3 Tips to Help Combat ASSumptions
They say that when you assume you make and ass out of...well you know the rest. I am going to tell you that there are a few ways you can challenge your assumptions so that you don't feel like such an assumption-hole!
If you are a living, breathing human being (or animal, no judgment here!) you have probably made assumptions a time or two in your life. Assumptions sound like: "They probably didn't give me the job because XXX is such a kiss-ass," or "He didn't call me back because he didn't like what I said at dinner about his beard." I know what you are thinking, that you have been in these exact situations! ;-)
The truth is, assuming someone's intent, or what led them to a specific action or reaction can be dangerous. Not only to you, but to the way you trust your environment and the people around you.
The next time you find yourself making assumptions about a person or a situation, choose one of the options below or a combination of all three!
Ask the person why they did what they did, or said what they said. More often than not, people do not intend to come off the way we perceive it. Our interpretation of events is based on our previous experiences, interactions, and beliefs.
Example: Your friend hasn't called you or text you in a few days, when normally you talk everyday. You can assume that they are mad at you, or that you said something to offend them and now they are avoiding you. But what if you just asked them if everything is okay? Or better yet, call them and tell them you missed them, and that were wondering where they have been!
Stop telling a story in your head about what the other person is thinking or feeling. You have no idea what is motivating the other person, and in most cases it is going to be completely different than what you are guessing. Your mind has a tendency to fill in the blanks when your feelings are hurt or you can't make sense of things.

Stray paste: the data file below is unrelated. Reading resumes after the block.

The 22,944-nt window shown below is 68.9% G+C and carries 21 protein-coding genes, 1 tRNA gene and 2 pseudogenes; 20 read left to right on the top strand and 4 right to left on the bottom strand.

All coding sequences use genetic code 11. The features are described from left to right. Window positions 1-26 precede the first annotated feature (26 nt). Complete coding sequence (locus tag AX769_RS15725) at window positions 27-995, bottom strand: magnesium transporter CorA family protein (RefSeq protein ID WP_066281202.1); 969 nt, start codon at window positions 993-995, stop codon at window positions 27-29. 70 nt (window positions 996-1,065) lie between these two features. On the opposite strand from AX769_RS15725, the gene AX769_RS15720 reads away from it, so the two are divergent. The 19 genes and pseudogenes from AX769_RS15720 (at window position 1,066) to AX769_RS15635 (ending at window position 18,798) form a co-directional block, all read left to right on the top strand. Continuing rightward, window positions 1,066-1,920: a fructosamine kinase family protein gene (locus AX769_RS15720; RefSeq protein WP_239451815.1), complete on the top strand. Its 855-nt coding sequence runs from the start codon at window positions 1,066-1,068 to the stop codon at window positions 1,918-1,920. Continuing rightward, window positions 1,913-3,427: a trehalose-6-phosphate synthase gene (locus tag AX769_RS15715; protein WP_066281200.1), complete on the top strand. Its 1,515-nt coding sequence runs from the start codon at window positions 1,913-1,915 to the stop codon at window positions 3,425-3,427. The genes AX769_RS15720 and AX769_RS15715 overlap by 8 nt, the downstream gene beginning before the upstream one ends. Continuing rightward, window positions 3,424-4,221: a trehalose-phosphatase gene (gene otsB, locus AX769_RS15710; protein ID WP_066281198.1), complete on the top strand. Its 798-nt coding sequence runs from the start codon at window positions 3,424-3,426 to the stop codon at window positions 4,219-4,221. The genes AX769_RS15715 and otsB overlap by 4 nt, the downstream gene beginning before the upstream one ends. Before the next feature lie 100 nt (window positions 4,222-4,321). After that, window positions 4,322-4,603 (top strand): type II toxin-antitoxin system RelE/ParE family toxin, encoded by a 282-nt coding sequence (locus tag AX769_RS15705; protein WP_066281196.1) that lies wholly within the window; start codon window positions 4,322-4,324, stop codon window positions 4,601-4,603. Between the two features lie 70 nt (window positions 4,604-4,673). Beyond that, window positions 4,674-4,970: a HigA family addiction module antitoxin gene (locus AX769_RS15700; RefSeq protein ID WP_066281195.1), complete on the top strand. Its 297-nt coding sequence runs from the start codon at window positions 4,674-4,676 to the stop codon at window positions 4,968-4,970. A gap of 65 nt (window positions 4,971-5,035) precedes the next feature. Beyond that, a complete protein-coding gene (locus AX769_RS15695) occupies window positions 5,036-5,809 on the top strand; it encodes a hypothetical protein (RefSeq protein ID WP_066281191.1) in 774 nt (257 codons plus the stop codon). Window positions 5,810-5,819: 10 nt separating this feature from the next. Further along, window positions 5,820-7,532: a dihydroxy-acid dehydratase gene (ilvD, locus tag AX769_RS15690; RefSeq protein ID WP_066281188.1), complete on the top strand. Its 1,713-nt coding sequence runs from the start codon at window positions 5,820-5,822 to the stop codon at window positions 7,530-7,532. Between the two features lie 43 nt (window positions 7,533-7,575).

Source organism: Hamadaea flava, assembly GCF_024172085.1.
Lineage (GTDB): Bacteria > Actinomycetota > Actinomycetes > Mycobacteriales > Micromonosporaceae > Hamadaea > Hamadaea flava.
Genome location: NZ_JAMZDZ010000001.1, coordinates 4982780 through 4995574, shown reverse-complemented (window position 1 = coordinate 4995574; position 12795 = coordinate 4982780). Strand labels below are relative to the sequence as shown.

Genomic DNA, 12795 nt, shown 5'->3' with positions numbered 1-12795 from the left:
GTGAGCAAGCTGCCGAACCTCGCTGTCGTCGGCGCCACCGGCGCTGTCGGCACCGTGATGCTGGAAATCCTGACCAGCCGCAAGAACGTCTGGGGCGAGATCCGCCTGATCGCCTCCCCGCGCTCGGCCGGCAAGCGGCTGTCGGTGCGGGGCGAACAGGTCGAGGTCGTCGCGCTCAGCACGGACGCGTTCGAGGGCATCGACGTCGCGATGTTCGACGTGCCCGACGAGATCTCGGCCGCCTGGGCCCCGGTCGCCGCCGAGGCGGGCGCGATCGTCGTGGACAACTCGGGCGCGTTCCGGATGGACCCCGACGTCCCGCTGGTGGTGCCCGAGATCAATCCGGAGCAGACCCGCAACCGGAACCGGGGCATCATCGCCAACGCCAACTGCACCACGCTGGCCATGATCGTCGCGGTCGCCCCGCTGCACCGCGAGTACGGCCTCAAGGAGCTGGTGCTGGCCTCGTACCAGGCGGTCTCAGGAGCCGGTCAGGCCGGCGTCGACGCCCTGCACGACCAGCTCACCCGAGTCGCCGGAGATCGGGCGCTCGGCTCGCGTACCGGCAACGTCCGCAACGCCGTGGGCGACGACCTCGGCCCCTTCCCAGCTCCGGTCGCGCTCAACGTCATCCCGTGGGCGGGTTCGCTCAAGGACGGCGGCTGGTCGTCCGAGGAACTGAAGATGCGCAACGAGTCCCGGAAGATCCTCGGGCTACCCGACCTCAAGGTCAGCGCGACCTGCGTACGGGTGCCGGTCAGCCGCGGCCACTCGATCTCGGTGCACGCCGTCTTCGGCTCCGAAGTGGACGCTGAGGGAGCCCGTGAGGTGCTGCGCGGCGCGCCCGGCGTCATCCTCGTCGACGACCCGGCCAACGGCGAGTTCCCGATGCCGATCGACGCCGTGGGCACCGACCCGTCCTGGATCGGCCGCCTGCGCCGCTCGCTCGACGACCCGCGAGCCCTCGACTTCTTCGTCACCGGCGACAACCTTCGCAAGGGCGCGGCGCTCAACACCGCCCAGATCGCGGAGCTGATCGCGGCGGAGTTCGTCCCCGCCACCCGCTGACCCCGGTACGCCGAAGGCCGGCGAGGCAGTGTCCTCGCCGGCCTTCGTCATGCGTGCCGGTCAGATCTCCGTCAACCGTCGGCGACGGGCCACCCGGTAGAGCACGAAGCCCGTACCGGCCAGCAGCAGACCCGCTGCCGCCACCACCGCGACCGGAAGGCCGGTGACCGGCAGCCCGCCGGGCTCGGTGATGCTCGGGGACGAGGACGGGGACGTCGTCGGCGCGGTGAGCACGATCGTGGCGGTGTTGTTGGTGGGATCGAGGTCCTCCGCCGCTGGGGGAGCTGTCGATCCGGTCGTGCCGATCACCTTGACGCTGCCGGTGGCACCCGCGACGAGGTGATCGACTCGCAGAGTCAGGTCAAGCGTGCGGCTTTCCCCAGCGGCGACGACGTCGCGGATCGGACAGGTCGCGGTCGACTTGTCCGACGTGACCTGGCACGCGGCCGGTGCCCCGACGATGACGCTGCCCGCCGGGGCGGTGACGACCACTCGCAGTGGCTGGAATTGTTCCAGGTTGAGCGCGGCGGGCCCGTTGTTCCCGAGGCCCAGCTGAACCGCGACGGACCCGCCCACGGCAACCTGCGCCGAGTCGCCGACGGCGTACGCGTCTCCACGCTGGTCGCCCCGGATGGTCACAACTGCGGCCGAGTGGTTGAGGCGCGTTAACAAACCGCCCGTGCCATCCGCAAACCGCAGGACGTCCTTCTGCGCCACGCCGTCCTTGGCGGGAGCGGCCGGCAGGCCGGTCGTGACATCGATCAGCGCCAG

Example: She isn't reaching out to me because she doesn't care about me. I imagined that we had a strong relationship. Unless you have asked (step 1), you can't assume you know what has been going on for the other person.
Switch the script! If you can't bring yourself to do the first two, just make up a new story. You...are making up a story...anyway. If you are going to tell yourself something that has no foundation or facts to support it, you might as well make up something that makes you feel better and doesn't villainize the other person!
Example: She has probably been so busy with everything that has been going on for her. I know that when I get busy, I forget to answer text messages or respond to calls and e-mails.
***This isn't making excuses for the other person, but it allows you to have some peace while you are working up the courage to do the first two (or if you don't get a chance to confront the situation at all).
It takes practice, and sometimes an accountability-buddy! Good-luck!